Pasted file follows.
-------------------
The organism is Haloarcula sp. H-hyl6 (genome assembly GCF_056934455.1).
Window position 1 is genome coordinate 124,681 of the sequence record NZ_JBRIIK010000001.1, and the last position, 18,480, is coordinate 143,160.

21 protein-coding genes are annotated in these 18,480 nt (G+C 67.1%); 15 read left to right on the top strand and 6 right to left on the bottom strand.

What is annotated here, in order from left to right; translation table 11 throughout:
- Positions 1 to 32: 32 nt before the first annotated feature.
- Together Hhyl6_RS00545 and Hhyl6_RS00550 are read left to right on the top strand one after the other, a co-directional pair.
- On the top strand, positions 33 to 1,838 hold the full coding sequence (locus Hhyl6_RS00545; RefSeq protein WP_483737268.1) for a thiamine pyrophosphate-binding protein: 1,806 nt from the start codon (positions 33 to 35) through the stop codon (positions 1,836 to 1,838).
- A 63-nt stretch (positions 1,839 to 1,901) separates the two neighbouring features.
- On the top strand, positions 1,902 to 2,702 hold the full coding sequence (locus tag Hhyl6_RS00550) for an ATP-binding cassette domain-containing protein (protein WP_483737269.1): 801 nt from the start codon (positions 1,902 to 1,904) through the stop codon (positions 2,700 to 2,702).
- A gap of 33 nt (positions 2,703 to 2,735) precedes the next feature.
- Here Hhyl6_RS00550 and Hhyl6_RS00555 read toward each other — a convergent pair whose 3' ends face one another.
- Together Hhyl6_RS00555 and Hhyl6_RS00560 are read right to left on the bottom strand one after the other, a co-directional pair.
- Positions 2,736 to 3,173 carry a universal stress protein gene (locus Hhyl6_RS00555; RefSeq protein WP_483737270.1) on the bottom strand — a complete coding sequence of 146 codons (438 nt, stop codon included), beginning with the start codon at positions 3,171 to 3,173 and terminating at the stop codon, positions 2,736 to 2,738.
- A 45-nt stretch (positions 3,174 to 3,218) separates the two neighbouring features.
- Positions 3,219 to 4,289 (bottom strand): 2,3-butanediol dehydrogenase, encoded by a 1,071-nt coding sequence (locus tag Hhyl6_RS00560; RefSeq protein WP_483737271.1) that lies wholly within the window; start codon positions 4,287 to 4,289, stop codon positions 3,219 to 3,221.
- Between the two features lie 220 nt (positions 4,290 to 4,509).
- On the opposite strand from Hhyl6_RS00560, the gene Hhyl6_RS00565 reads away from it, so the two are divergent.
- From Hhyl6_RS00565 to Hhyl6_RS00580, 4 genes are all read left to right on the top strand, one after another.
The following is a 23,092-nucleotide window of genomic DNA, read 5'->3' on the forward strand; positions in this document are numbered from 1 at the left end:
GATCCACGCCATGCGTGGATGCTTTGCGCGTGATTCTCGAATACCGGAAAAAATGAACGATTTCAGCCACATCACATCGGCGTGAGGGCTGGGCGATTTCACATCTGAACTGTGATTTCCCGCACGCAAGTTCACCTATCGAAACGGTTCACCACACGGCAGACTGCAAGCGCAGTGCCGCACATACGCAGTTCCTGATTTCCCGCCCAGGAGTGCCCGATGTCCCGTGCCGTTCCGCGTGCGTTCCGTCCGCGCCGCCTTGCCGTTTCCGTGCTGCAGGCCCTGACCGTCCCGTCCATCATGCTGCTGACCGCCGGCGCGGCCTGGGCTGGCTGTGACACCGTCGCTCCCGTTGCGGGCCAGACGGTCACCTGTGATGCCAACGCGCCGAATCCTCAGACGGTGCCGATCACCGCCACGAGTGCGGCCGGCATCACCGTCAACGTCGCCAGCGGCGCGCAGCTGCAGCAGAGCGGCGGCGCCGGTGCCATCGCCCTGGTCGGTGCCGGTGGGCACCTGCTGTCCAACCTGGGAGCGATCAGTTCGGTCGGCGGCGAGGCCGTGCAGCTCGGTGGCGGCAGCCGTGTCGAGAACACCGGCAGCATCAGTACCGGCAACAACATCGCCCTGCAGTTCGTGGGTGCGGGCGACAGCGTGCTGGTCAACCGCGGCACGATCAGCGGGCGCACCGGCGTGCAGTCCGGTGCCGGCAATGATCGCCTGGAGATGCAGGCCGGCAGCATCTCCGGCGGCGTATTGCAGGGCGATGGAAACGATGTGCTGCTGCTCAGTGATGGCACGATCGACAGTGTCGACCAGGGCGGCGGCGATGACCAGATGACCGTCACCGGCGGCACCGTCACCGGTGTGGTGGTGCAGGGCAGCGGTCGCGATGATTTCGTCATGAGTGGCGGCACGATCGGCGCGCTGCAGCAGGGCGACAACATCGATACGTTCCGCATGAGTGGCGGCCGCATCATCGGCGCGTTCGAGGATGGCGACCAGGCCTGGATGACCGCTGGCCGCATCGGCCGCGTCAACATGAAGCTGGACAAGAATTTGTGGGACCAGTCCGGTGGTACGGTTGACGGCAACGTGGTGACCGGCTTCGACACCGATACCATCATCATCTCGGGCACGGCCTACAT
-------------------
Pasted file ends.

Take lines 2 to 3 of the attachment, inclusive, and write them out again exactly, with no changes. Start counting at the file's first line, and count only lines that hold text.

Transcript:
Window position 1 is genome coordinate 124,681 of the sequence record NZ_JBRIIK010000001.1, and the last position, 18,480, is coordinate 143,160.

21 protein-coding genes are annotated in these 18,480 nt (G+C 67.1%); 15 read left to right on the top strand and 6 right to left on the bottom strand.